Monitoring Bone Density Using Microwave Tomography of Human Legs: A Numerical Feasibility Study.
Alkhodari M., Zakaria A., Qaddoumi N.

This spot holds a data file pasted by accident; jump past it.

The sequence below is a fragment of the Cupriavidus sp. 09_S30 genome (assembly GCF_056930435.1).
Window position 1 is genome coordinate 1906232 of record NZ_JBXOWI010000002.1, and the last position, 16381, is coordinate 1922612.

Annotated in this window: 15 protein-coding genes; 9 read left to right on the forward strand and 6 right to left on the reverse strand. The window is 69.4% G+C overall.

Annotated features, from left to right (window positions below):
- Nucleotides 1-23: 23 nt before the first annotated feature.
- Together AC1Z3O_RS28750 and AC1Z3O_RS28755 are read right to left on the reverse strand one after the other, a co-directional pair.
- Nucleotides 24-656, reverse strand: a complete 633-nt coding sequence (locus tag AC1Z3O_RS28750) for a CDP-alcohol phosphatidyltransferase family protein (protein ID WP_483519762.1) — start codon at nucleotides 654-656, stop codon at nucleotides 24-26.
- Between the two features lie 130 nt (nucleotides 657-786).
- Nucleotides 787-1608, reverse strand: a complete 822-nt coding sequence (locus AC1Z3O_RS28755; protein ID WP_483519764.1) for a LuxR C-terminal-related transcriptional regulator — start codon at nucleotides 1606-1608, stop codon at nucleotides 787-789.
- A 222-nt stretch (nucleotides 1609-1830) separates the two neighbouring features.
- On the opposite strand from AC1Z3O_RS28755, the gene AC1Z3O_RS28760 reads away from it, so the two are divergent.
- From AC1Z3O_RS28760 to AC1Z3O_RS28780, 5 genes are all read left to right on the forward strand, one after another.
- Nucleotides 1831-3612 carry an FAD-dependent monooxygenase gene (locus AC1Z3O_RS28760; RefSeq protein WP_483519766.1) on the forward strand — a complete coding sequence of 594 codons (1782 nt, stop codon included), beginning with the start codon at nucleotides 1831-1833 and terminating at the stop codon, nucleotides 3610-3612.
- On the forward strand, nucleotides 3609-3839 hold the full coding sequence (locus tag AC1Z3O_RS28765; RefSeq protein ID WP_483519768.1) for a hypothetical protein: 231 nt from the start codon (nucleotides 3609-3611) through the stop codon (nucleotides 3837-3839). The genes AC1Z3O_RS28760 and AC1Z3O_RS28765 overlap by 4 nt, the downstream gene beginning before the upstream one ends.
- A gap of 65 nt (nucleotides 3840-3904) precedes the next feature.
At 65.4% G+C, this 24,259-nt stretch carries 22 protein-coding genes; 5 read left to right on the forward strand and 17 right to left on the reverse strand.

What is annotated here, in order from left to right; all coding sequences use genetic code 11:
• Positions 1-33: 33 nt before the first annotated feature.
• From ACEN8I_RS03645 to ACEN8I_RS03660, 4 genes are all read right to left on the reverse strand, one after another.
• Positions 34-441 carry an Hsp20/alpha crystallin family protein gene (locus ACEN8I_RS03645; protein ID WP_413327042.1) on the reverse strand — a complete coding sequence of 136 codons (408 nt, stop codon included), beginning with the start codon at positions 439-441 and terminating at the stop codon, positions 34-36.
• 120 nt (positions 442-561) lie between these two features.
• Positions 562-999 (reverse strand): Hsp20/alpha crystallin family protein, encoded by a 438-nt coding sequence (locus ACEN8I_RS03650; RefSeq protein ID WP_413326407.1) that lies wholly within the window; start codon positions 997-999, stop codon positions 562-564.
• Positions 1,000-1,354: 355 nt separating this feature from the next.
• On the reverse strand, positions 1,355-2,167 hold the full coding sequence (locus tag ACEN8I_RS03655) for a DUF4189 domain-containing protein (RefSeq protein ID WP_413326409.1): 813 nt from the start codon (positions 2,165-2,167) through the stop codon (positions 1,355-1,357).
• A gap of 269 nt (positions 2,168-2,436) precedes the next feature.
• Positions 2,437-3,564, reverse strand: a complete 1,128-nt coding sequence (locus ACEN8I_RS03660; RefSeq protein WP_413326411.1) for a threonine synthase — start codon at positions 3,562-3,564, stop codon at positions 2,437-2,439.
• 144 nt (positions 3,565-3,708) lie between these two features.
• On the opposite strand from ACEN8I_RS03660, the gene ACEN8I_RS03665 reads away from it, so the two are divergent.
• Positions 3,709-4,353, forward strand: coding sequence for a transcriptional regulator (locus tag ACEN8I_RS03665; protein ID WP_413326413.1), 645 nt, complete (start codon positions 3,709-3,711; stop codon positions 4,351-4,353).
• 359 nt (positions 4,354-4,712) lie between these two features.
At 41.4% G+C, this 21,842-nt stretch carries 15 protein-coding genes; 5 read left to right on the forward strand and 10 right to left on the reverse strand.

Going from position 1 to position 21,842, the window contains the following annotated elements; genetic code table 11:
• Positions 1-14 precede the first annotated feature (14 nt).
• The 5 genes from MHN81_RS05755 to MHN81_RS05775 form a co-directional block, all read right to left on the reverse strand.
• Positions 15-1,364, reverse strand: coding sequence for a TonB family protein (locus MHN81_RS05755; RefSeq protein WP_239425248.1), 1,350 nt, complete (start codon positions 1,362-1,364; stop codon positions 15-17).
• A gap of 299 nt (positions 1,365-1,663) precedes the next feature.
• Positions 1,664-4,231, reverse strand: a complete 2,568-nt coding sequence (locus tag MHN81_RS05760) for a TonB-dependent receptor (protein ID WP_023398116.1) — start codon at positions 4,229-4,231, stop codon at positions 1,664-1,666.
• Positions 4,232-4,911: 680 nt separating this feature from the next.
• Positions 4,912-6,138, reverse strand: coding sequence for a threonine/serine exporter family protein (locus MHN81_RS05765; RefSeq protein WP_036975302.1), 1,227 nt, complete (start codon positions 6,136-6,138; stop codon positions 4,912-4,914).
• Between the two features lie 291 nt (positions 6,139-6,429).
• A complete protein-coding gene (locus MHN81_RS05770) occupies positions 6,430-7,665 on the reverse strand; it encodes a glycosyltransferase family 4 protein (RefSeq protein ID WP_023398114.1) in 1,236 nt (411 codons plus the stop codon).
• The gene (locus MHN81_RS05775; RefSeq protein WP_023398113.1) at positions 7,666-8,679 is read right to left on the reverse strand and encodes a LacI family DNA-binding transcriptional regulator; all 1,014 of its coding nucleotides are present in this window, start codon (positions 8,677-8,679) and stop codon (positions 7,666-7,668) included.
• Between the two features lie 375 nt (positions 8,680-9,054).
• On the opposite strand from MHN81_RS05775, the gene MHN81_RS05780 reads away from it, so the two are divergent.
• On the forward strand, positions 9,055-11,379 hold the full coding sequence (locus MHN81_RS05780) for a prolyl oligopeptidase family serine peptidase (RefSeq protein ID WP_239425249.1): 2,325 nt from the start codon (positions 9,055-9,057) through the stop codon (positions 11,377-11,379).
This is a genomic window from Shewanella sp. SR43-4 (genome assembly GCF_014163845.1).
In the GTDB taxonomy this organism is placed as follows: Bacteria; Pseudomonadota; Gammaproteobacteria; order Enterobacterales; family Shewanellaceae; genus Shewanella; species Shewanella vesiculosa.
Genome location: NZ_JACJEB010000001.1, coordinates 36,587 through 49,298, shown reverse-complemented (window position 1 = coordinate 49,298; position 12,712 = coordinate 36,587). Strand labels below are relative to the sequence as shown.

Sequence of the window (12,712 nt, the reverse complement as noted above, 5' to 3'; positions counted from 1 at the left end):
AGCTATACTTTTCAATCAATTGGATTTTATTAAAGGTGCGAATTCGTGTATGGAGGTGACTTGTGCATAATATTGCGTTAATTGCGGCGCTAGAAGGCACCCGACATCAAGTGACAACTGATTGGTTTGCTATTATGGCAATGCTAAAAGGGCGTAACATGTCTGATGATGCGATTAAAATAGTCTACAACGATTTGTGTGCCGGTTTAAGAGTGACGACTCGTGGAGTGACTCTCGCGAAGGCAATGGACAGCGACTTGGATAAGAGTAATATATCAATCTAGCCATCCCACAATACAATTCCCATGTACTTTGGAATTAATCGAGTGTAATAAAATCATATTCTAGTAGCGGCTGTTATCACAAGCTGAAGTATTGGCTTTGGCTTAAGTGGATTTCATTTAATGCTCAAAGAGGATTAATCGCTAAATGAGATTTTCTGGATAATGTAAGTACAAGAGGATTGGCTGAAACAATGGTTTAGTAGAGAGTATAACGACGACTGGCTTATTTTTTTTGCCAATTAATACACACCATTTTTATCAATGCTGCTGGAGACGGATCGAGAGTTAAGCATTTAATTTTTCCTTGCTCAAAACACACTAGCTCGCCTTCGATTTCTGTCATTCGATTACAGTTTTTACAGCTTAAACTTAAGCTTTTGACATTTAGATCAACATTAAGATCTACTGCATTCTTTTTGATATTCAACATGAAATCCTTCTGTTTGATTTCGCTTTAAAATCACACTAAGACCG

A major cause of bone mass loss worldwide is osteoporosis. X-ray is considered to be the gold-standard technique to diagnose this disease. However, there is currently a need for an alternative modality due to the ionizing radiations used in X-rays. In this vein, we conducted a numerical study herein to investigate the feasibility of using microwave tomography (MWT) to detect bone density variations that are correlated to variations in the complex relative permittivity within the reconstructed images. This study was performed using an in-house finite-element method contrast source inversion algorithm (FEM-CSI). Three anatomically-realistic human leg models based on magnetic resonance imaging reconstructions were created. Each model represents a leg with a distinct fat layer thickness; thus, the three models are for legs with thin, medium, and thick fat layers. In addition to using conventional matching media in the numerical study, the use of commercially available and cheap ultrasound gel was evaluated prior to bone image analysis. The inversion algorithm successfully localized bones in the thin and medium fat scenarios. In addition, bone volume variations were found to be inversely proportional to their relative permittivity in the reconstructed images with the root mean square error as low as 2.54. The observations found in this study suggest MWT as a promising bone imaging modality owing to its safe and non-ionizing radiations used in imaging objects with high quality.